Streetsies 2012: People of the Year

Well, it’s time to close the books on 2012 with our last round of Streetsie Awards. As always, I have my say, and you’ll have a chance to have yours.  I always miss people, both nominees and award winners, when I do this. Leave my mistakes in the comments section

Politician of the Year:
The nominees: Glendale City Councilman Ara Najarian already lost his Metrolink Board of Directors seat, allegedly over his vote to allow Measure R on the ballot, and now faces losing his Metro Board of Directors seat over his effective opposition to the I-710 Big Dig. Down in Long Beach, Suja Lowenthal has become a local spokesperson for livability issues. Supervisor Mike Antonovich has certainly made his mark opposing Measure J as Chair of the Metro Board of Directors. In the Mayor’s race, Eric Garcetti has swept up the endorsements of most major bike and pedestrian advocates while injecting livability issues into the campaign while Wendy Greuel has shined a light on waste and fraud in the city, including LADOT. In Sacramento Mike Feuer earns a nod for his tireless advocacy for Measure J and his succesfull efforts to oversee the Buy Here Pay Here industry. Senator Alan Lowenthal (now Congressman) also earns a nod for his efforts on Give Me 3. The Lowenthal’s are not related, it’s just that half the people that live in Long Beach are named Lowenthal.
Editor’s Choice: Ara Najarian 

2012 Streetsies Reader's Choice: Politician of the Year

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Staffer of the Year:
The nominees: Jaime De La Vega has been the leader of a different kind of LADOT the last year. Speaking of LADOT, Michelle Mowery has enjoyed a career renaissance as LADOT has made painting bike infrastructure a priority. Much of the best legislation that goes through City Hall is sheparded by Bill Rosendahl’s deputy Paul Backstrom. Cyclists already miss Sgt. David Krumer’s leadership on bicycle issues. Jody Litvak earns our annual praise for dealing with the outreach for the Westside Subway for Metro. While Charlie Gandy gets a lot of the press for the bike renaissance in Long Beach, Alan Crawford does a lot of the day to day work.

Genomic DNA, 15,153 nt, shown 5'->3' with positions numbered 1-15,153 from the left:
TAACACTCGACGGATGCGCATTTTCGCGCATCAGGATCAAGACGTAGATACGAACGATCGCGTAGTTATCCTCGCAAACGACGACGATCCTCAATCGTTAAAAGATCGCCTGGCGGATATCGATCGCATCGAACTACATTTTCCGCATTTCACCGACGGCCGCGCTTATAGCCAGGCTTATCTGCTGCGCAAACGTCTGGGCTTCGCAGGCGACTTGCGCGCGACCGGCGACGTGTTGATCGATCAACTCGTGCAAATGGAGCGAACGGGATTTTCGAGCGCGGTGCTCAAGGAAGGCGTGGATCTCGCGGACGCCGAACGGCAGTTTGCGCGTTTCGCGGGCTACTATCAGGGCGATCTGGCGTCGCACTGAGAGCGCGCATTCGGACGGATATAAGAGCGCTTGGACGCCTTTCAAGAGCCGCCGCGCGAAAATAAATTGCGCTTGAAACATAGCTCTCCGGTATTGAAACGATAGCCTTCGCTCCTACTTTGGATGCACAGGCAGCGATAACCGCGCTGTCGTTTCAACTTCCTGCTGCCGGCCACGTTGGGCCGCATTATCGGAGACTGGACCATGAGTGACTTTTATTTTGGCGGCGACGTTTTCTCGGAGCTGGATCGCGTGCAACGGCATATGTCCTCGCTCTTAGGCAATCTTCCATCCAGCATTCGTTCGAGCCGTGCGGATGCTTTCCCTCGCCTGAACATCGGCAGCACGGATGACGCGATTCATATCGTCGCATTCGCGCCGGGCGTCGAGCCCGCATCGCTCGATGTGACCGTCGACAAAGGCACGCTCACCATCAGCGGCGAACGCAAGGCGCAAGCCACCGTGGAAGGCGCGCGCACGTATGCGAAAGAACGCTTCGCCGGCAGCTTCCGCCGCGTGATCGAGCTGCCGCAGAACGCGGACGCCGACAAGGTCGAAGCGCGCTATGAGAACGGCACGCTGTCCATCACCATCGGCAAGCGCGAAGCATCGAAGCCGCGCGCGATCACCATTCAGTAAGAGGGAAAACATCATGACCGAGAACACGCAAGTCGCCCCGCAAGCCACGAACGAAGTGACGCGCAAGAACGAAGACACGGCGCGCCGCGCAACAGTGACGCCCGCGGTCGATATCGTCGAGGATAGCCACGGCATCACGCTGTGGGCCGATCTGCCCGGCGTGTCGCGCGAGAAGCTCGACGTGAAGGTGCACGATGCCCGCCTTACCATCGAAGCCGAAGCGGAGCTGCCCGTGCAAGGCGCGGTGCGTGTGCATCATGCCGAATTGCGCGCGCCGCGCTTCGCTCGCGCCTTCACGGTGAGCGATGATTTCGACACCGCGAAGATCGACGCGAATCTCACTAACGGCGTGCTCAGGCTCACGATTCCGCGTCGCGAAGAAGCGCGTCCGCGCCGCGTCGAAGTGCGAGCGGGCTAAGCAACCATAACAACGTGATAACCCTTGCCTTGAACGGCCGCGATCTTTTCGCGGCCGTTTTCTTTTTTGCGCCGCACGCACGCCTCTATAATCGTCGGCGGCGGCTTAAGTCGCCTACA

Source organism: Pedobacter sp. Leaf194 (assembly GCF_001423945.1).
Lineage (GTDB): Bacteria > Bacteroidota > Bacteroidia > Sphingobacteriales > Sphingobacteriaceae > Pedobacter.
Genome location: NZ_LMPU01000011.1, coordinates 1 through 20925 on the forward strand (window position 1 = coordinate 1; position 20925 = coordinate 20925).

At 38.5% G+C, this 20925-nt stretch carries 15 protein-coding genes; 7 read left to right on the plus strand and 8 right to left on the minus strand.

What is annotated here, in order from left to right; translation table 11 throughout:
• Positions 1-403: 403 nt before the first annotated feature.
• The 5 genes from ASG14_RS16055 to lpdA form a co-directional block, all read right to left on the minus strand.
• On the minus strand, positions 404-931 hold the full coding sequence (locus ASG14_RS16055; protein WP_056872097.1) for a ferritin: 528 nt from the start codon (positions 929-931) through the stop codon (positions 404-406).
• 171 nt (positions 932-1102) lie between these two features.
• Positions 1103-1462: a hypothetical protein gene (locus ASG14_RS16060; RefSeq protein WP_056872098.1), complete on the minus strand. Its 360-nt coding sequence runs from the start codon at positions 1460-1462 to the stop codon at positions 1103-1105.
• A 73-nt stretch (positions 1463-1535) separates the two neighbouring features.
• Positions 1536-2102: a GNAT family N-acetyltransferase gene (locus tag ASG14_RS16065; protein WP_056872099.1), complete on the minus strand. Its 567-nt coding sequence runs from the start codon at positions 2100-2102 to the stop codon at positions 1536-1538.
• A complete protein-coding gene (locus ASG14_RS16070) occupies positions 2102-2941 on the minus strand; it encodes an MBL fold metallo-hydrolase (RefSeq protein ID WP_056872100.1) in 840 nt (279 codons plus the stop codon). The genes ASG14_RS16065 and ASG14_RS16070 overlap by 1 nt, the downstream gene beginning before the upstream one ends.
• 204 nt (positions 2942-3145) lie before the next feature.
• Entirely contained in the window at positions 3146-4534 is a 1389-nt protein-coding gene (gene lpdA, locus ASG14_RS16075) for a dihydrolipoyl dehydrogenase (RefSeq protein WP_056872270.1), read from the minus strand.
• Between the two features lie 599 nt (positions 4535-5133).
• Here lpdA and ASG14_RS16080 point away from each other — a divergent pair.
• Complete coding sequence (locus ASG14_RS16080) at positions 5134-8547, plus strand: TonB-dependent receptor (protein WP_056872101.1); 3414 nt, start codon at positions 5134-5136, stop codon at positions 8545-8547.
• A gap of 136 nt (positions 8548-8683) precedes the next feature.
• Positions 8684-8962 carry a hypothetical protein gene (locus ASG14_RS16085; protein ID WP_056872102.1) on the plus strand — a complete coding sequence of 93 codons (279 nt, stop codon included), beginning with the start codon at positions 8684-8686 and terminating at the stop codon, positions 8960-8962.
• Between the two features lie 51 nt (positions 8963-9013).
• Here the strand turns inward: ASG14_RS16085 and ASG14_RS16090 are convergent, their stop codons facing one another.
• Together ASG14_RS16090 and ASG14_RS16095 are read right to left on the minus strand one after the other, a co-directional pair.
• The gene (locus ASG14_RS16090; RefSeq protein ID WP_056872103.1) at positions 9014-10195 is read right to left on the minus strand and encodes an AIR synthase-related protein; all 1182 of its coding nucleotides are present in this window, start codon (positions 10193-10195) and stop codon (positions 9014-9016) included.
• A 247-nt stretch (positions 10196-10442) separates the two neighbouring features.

Editor’s Choice: Jaime De La Vega. While nobody is going to get LADOT confused with Gabe Klein’s Chicago DOT or Janette Sadik-Kahn’s NYCDOT, the change at LADOT since De La Vega took the reigns 18 months ago is dramatic and worth noting. It also marks a major change in De La Vega’s perception from “the hummer guy” to the head of a DOT that is still moving towards sustainability.

2012 Streetsies Reader's Choice: Government Worker of the Year

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Advocate of the Year:
The Nominees: John Jones of Eastside Riders already got his award for the dramatic growth of the Eastside Riders from Multi-Cultural Communities for Mobility, but he’s becoming a giant in the community.  Javier Partida with Los Ryderz has had a similar impact in Watts and beyond. Maryanne Aguirre seems to pop up in half our Eastside stories for volunteer /leadership work with the Ovarian Psycos Bicycle Brigade and Corazon del Pueblo. Our own Sahra Sulaiman does a lot of work with LACBC, local bike groups and city planning that she doesn’t write about. All the great changes in Downtown for cyclists and pedestrians might not have happened without Neighborhood Council Member Valerie Watson‘s tireless work over the years.
If not this award, Darrell Clarke deserves a lifetime achievement award for his decades of advocacy for the Expo Line. Speaking of lifetime achievement awards, this might be your last chance to vote for Joe Linton. Ron Durgin proves that smart bike planning can be good advocacy at Bike Center. Roadblock isn’t just media friendly and ruggedly handsome, he also programmed the Midnight Drag Race for Wolfpack Hustle.
Editor’s Choice: Valerie Watson. I know, what’s with all the LADOT love? Watson earns the nod for her work with the Downtown Neighborhood Council. DTLA wouldn’t be the same without her.

2012 Streetsies Reader's Choice: Advocate of the Year